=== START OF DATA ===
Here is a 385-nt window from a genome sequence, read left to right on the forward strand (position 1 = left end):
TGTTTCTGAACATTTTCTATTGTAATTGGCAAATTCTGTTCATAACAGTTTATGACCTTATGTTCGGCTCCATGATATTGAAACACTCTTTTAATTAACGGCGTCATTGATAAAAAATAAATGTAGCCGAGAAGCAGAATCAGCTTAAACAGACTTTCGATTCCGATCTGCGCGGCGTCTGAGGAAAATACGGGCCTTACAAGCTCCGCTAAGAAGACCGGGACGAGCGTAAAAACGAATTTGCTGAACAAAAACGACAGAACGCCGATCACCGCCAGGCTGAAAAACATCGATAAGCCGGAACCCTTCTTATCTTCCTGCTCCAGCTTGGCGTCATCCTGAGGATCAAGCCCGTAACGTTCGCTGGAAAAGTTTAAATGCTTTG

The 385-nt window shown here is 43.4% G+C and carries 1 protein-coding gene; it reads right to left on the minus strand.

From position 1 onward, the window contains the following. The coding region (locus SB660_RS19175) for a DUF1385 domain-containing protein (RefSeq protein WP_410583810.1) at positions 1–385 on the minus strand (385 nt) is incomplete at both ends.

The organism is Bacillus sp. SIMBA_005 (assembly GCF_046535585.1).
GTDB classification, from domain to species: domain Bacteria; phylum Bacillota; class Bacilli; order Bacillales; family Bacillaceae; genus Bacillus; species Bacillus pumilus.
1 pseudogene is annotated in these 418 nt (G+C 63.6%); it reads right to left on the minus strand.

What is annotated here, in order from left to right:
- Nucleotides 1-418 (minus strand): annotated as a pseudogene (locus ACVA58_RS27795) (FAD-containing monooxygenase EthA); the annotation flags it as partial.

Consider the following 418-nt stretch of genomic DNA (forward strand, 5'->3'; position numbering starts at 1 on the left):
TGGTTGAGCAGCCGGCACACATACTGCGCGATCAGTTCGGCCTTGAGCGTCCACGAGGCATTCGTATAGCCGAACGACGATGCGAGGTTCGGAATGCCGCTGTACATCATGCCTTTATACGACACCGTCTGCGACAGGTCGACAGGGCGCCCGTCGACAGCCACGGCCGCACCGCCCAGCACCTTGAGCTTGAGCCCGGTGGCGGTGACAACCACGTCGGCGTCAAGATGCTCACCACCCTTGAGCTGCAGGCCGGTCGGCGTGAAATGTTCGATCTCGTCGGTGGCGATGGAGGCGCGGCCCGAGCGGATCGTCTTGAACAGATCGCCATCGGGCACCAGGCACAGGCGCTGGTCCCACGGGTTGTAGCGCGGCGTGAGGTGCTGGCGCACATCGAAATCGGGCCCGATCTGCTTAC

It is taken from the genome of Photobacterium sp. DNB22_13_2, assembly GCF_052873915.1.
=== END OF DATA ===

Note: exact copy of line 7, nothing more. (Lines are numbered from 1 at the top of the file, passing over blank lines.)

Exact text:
1 pseudogene is annotated in these 418 nt (G+C 63.6%); it reads right to left on the minus strand.